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Head of Danzig Urges All Unite to Boost City

December 23, 1934
See Original Daily Bulletin From This Date

The Jews of Danzig are a loyal element, a leading article in the Danziger Echo asserts.

The article draws attention to a statement by the new president of the Senate that the State knows no distinctions as to occupation, race, religion or nationality.

All sections of the population of the Free City were called upon by President Crosier to cooperate “in the great work that lies before us.”

“It is a great mistake,” he said, “to think that the government wants to have only such collaborators as are members of the National Socialist party. Everybody who in any form is prepared to cooperate in the great aims of the National Socialist government of Danzig thus proclaims his positive stand toward the government.


“The government knows no distinctions as to name and class, origin and rank, occupation and religion.”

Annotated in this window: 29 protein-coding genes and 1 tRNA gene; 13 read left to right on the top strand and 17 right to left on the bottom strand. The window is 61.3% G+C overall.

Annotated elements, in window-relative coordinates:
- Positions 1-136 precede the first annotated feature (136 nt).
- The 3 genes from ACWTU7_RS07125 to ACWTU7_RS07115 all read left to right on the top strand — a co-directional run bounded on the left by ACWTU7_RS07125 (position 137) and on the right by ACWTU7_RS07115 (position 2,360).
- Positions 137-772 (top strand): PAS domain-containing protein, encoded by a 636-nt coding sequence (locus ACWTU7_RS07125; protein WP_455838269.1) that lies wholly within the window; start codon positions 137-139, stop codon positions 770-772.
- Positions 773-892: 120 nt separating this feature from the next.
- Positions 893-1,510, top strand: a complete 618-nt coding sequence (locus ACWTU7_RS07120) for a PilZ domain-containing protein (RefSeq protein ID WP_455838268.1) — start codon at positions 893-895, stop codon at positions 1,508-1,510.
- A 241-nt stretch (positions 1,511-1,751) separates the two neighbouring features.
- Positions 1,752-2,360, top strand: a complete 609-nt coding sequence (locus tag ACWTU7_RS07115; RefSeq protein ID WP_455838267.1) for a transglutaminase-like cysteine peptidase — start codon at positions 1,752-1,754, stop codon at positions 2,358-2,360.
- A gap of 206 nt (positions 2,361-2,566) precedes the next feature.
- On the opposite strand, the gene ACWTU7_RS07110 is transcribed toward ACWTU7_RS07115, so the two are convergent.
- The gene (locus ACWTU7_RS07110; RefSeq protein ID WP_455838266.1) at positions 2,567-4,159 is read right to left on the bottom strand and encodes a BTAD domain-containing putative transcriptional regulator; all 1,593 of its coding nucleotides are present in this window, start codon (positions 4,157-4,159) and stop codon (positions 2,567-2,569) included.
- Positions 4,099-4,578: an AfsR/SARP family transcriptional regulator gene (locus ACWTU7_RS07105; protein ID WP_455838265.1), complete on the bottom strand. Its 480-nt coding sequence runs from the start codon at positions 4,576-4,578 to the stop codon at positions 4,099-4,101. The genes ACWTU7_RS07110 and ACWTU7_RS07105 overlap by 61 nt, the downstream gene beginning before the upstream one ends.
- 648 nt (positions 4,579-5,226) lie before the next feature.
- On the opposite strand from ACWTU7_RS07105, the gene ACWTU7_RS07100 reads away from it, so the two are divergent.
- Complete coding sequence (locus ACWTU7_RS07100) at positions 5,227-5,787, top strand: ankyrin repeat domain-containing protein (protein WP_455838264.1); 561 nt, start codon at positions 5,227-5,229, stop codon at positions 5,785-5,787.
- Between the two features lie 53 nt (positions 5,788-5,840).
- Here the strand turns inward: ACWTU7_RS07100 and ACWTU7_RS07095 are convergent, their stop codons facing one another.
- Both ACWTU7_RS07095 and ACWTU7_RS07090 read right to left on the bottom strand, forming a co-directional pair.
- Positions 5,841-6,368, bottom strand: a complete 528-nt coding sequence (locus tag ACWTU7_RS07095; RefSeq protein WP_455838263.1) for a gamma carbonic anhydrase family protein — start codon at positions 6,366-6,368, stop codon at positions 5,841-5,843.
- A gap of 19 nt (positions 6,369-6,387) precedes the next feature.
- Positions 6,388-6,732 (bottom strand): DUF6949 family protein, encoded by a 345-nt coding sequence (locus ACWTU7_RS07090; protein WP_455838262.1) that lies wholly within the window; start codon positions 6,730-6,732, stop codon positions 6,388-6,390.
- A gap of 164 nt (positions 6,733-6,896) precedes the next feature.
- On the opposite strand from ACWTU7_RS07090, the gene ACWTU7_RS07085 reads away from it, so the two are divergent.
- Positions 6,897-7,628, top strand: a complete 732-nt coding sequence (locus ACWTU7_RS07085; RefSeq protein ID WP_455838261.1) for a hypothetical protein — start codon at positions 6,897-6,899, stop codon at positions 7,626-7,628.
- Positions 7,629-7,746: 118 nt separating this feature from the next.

The Echo points out that “we have here two different formulations.”

“In the one it is stated that decent people without distinction of race and ation enjoy the protection of the State, in the other, which deals in the cooperation with the constructive work of the State, the point about race is left out and is replaced by religion.

“We must ask, therefore, whether this twofold formulation i##an intentional exclusion of the Jews from the constructive work. The Jews in Danzig are a loyal element, an element of constructive and economic advancement.

“Are we to repeat how much Danzig owes to Jewish commercial spirit and Jewish initiative?

“We do not believe that the exclusion of Jews from the constructive work of the State could be useful.

“So far the Jews of Danzig are al subjects of Danzig, it is for them not only a question of loyalty but also of the duty of recognizing their own State and carrying out loyally their duties as citizens.

“How could it be otherwise unless the Jews also desire to surrender the rights which they enjoy as a result of their membership in this State?”

The article concludes that the economic interests of the Jews are bound up with those of Danzig.

“The economic prosperity and the possibilities of expansion affect Jewish trade just as much as the non-Jewish. This is obvious.”

The Hebrew University of Palestine, which is perhaps the youngest educational institution of its kind in the world, recently completed its ninth year. Its formal dedication in 1925 was attended by representatives of almost every civilized government.

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